In mathematics, I often see phrases like

“Let f(x) be a function with a critical point at, say, x1.”

In sentences like this an element of a set has a special property and we would like to assign that element a label (such as x1 in the case above), how should the above phrase be punctuated?

My instinct says it should be “at, say, x1” but a google search reveals “at say x1” shows up quite frequently. I suspect that it’s entirely up to writing style but I haven’t been able to find anything that makes me confident about whether I should prefer one or the other.

**Answer**

The construction with **two commas** looks more natural.

I googled “at, say, x=0”, and saw examples with no commas, one comma and two commas.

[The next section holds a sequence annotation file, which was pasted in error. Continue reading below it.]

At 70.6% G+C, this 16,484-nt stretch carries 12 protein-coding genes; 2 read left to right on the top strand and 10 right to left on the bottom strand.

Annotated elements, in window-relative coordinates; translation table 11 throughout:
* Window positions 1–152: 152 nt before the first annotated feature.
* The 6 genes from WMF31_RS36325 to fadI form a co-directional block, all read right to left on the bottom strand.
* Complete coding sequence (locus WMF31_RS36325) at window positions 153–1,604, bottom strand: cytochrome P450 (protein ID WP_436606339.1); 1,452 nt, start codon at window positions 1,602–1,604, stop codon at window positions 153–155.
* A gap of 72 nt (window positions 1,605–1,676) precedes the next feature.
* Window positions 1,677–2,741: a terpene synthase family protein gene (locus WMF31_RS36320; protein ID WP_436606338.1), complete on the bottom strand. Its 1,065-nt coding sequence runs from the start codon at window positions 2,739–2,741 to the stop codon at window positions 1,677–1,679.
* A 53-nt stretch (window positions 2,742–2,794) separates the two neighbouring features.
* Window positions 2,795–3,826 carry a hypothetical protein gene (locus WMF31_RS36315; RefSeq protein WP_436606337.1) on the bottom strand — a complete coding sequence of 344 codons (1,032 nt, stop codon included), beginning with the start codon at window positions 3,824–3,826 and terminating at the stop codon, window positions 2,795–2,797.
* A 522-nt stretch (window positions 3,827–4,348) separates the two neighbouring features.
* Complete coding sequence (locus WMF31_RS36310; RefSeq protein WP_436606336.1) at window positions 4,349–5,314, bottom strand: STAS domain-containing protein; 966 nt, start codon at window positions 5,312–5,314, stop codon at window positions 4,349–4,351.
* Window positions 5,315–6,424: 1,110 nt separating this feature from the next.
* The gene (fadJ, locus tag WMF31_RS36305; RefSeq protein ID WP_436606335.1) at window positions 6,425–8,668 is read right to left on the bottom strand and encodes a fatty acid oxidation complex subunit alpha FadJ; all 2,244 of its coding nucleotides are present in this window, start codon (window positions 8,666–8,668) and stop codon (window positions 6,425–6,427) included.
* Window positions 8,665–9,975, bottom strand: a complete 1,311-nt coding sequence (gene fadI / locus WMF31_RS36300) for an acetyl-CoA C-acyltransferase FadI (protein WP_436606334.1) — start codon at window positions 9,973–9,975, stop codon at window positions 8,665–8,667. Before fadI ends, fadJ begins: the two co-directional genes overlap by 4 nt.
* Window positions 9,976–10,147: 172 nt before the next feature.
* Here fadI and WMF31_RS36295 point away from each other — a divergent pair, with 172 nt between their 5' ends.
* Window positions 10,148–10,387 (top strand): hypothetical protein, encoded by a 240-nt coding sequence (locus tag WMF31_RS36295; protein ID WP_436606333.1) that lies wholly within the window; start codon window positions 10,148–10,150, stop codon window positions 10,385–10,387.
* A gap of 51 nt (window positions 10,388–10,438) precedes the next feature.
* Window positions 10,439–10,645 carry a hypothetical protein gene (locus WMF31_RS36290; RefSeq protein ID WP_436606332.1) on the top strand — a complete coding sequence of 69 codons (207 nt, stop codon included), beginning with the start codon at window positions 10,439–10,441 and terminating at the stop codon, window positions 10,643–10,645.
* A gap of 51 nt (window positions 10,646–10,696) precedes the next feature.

The one-comma version looks unbalanced, as others have pointed out. The only no-comma version that looked right was in a very dense paper where almost no punctuation was used in the explanatory text.

It’s difficult to judge the English written by mathematicians and engineers, since the placement of commas in the text is usually not their main concern.

However, a good source of examples in mathematical writing is the documentation created by Wolfram for its *Mathematica* language and other services.

Their landing page at reference.wolfram.com/language/ is a good place to start.

**Attribution***Source : Link , Question Author : JessicaK , Answer Author : Global Charm*